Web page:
Renewable energy investment to slump beyond 2020 amid policy uncertainty

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Energy policy vacuum beyond 2020 is set to scare investors away, a new study confirms. According to BIS Oxford Economics, construction work done on renewable energy projects will plunge between 40% and 50% in Australia in the early 2020s as policy uncertainty surrounding the sector’s outlook undermines investment confidence.

This will be a major downturn from the expected $20 billion of investment in solar and wind energy generation in FY18 and FY19, which will occur despite policy uncertainty at the Federal and largely driven by falling costs of renewables and supported by state government renewables programs and the Australian Renewable Energy Agency loans, the consultants find.

“Investment levels at the moment are extremely high and a decline from this was inevitable, but the lack of a clear energy policy at the national level is creating some uncertainty and limiting some private sector activity,” says BIS Oxford Economics chief economist Sarah Hunter.

Australia has no renewable energy target beyond 2020 or national policy settings that can drive investment in new generation. Following the federal government’s most recent failed attempt at national energy policy – the National Energy Guarantee, Energy Minister Angus Taylor confirmed the Morrison government would not be replacing the Renewable Energy Target (RET) “with anything“ when it expires in 2020, noting that the 26% emissions reduction target will be reached even without additional intervention.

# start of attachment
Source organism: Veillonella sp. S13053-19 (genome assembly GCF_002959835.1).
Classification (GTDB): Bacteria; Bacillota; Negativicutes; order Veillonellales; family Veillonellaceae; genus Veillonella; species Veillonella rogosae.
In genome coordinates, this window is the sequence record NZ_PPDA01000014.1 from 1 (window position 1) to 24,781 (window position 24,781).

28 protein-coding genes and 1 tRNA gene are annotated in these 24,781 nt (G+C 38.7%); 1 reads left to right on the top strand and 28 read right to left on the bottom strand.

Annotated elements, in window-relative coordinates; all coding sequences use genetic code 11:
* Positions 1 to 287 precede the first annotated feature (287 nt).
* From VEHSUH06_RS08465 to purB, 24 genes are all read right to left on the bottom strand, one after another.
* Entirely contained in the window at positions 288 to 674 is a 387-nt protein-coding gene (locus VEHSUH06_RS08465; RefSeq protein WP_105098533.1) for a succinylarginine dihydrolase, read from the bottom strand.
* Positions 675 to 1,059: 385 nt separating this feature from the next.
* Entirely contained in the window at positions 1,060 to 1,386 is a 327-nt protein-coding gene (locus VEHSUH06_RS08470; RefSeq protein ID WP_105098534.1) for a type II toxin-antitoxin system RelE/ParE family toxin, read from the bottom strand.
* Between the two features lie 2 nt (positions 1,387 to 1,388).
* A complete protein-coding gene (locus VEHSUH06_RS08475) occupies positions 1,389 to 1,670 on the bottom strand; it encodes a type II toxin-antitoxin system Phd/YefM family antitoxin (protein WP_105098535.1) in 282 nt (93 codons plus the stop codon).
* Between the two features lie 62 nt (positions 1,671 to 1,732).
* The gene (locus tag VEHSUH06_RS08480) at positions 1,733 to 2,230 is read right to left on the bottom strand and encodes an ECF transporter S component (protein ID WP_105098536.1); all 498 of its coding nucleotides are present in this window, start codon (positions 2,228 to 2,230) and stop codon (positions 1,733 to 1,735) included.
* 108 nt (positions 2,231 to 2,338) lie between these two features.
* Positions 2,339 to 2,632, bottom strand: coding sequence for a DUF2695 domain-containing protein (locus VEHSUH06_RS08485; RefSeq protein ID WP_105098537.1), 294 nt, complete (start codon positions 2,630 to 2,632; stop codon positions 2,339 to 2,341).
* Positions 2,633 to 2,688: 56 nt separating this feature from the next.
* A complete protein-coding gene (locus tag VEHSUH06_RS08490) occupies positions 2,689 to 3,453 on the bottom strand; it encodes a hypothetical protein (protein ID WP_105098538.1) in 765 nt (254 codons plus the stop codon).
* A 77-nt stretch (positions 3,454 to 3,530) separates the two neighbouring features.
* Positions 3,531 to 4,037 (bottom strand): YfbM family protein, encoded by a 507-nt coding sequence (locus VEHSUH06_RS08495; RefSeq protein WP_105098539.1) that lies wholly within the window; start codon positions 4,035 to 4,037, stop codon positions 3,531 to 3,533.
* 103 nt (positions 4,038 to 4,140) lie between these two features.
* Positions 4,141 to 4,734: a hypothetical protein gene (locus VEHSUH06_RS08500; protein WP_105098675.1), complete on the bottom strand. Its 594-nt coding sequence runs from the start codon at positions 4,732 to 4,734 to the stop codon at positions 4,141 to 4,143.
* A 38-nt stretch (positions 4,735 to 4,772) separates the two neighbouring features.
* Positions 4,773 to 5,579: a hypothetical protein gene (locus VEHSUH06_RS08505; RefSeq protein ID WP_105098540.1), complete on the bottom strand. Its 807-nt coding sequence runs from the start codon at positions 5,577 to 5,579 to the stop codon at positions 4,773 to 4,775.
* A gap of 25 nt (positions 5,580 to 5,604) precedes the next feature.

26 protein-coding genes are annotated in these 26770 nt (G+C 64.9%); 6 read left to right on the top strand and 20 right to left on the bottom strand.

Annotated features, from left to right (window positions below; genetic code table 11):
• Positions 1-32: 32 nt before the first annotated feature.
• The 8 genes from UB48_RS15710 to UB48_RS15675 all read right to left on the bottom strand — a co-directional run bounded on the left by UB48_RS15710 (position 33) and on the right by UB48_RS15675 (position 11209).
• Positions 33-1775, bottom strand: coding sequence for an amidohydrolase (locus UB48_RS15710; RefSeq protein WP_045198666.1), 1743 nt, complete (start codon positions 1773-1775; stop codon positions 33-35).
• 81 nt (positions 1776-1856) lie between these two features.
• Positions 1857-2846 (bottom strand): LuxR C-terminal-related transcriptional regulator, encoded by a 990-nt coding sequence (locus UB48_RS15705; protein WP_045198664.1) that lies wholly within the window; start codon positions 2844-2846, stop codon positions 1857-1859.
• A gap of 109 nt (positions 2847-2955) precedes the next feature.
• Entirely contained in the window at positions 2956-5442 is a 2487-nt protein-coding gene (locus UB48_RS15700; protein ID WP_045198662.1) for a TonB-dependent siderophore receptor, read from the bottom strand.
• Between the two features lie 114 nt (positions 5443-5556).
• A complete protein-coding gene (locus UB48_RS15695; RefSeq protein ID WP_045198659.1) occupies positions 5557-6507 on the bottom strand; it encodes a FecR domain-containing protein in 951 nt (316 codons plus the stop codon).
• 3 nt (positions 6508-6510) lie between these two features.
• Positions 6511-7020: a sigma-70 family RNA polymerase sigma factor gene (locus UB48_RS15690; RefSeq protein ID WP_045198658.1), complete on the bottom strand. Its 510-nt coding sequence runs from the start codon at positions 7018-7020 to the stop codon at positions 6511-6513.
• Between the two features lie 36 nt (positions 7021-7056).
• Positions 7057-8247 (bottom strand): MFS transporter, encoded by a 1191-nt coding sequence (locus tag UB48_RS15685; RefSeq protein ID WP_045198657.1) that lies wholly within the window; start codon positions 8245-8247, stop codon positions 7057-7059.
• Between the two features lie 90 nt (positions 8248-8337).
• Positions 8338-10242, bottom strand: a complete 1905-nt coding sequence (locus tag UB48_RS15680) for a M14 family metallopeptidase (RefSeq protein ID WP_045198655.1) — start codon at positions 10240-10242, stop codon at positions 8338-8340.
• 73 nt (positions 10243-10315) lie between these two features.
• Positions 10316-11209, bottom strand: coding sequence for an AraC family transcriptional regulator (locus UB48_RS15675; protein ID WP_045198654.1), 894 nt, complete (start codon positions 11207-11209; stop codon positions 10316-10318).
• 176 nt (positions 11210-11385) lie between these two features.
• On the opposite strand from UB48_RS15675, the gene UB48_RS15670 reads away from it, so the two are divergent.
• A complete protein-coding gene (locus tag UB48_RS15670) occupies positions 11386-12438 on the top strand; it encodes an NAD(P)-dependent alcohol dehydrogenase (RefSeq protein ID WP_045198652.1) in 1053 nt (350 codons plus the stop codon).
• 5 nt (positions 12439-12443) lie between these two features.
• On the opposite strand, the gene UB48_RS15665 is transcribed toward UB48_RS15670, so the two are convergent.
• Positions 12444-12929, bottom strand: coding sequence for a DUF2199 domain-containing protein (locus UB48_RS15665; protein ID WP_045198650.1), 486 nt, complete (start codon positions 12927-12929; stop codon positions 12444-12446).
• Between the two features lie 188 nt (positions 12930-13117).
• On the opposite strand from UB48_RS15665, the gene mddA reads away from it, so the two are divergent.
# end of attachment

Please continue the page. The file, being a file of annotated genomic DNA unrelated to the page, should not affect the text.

According to BIS Oxford Economics, the pipeline of confirmed projects going into the 2020s indicates that there will be a drop in activity in the near term, but a number scenarios are still in play.

“There is significant upside risk to this forecast given both the large number of proposed projects, and the potential for supportive policy following the upcoming Federal election,” the briefing states, noting Labor’s commitment to 50% renewable energy generation by 2030 would be more encouraging to renewables investment.

Analysts at Rystad Energy expect a smaller decline in 2020, which they describe as a significant year. Rystad predicts about 3 GW of potential PV, wind and storage coming online, with roughly 50/50, solar and wind, riding on slippage of some of the projects scheduled for the year before. This means a 30% slowdown compared to the outstanding year of 2019 with potentially 4.5 GW of new solar, wind and storage projects.

Presently, total renewable supply stands at 21.2% of generation from all sources across the NEM, including rooftop solar, eating into the share once firmly held by coal and gas, according to the latest report from The Australia Institute.